Less familiar phases include
Atoms sticking together in molecules or crystals are said to be bonded with one another. A chemical bond may be visualized as the
The chemical bond can be a
An ionic bond is formed when a metal loses one or more of its electrons, becoming a positively charged cation, and the electrons are then gained by the non-metal atom, becoming a negatively charged anion. The two oppositely charged ions attract one another, and the ionic bond is the electrostatic force of attraction between them. For example, sodium (Na), a metal, loses one electron to become an Na+ cation while chlorine (Cl), a non-metal, gains this electron to become Cl−. The ions are held together due to electrostatic attraction, and that compound sodium chloride (NaCl), or common table salt, is formed.
In a covalent bond, one or more pairs of valence electrons are shared by two atoms: the resulting electrically neutral group of bonded atoms is termed a molecule. Atoms will share valence electrons in such a way as to create a noble gas electron configuration (eight electrons in their outermost shell) for each atom. Atoms that tend to combine in such a way that they each have eight electrons in their valence shell are said to follow the octet rule. However, some elements like hydrogen and lithium need only two electrons in their outermost shell to attain this stable configuration; these atoms are said to follow the duet rule, and in this way they are reaching the electron configuration of the noble gas helium, which has two electrons in its outer shell.
Similarly, theories from
In the context of chemistry, energy is an attribute of a substance as a consequence of its
A reaction is said to be
Chemical reactions are invariably not possible unless the reactants surmount an energy barrier known as the activation energy. The speed of a chemical reaction (at given temperature T) is related to the activation energy E, by the Boltzmann's population factor – that is the probability of a molecule to have energy greater than or equal to E at the given temperature T. This exponential dependence of a reaction rate on temperature is known as the Arrhenius equation. The activation energy necessary for a chemical reaction to occur can be in the form of heat, light, electricity or mechanical force in the form of ultrasound.
A related concept free energy, which also incorporates entropy considerations, is a very useful means for predicting the feasibility of a reaction and determining the state of equilibrium of a chemical reaction, in chemical thermodynamics. A reaction is feasible only if the total change in the Gibbs free energy is negative, ; if it is equal to zero the chemical reaction is said to be at equilibrium.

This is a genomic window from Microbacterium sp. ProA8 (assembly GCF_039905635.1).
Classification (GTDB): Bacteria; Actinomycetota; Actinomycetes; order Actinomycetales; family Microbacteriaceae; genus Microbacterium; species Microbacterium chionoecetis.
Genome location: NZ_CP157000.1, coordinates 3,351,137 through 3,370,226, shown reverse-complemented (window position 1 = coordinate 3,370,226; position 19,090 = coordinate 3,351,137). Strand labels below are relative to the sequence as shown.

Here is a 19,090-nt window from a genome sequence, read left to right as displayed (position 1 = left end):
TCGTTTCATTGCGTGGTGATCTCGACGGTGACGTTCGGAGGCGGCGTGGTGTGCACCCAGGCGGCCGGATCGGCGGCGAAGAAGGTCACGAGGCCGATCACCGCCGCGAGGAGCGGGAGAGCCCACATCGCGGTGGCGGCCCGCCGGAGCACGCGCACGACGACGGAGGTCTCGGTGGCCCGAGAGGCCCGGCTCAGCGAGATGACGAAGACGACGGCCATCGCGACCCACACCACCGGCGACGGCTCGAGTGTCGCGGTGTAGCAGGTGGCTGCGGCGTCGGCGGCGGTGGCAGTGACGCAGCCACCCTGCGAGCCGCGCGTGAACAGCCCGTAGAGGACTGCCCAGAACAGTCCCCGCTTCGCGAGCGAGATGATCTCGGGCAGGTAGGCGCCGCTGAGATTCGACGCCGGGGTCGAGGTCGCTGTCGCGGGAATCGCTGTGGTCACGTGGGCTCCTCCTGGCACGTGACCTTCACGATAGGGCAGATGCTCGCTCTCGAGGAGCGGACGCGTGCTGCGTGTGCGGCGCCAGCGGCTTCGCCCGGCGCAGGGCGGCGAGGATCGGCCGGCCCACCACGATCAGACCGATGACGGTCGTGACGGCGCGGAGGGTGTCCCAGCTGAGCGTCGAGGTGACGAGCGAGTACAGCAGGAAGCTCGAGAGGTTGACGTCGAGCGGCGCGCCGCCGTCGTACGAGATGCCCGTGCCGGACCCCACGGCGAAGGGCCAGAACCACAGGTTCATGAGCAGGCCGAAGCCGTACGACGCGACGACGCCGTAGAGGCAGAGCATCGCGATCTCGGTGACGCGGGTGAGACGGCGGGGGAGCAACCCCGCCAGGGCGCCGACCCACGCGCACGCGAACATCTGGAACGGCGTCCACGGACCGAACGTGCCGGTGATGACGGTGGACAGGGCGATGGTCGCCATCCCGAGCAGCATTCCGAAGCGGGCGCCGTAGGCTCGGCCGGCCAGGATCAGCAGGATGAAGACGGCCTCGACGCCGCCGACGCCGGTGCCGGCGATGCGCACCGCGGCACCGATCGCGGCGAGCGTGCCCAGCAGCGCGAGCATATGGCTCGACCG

There exist only limited possible states of energy for electrons, atoms and molecules. These are determined by the rules of quantum mechanics, which require quantization of energy of a bound system. The atoms/molecules in a higher energy state are said to be excited. The molecules/atoms of substance in an excited energy state are often much more reactive; that is, more amenable to chemical reactions.
The phase of a substance is invariably determined by its energy and the energy of its surroundings. When the
The transfer of energy from one chemical substance to another depends on the size of energy
The existence of characteristic energy levels for different
When a chemical substance is transformed as a result of its interaction with another substance or with energy, a chemical reaction is said to have occurred. A chemical reaction is therefore a concept related to the "reaction" of a substance when it comes in close contact with another, whether as a mixture or a solution; exposure to some form of energy, or both. It results in some energy exchange between the constituents of the reaction as well as with the system environment, which may be designed vessels—often laboratory glassware.
Chemical reactions can result in the formation or dissociation of molecules, that is, molecules breaking apart to form two or more molecules or rearrangement of atoms within or across molecules. Chemical reactions usually involve the making or breaking of chemical bonds. Oxidation, reduction, dissociation, acid–base neutralization and molecular rearrangement are some of the commonly used kinds of chemical reactions.
A chemical reaction can be symbolically depicted through a chemical equation. While in a non-nuclear chemical reaction the number and kind of atoms on both sides of the equation are equal, for a nuclear reaction this holds true only for the nuclear particles viz. protons and neutrons.
The sequence of steps in which the reorganization of chemical bonds may be taking place in the course of a chemical reaction is called its
According to the
Ions and salts
An ion is a charged species, an atom or a molecule, that has lost or gained one or more electrons. When an atom loses an electron and thus has more protons than electrons, the atom is a positively charged ion or
Plasma is composed of gaseous matter that has been completely ionized, usually through high temperature.
Acidity and basicity
A substance can often be classified as an acid or a
A third common theory is Lewis acid–base theory, which is based on the formation of new chemical bonds. Lewis theory explains that an acid is a substance which is capable of accepting a pair of electrons from another substance during the process of bond formation, while a base is a substance which can provide a pair of electrons to form a new bond. According to this theory, the crucial things being exchanged are charges.[unreliable source?] There are several other ways in which a substance may be classified as an acid or a base, as is evident in the history of this concept.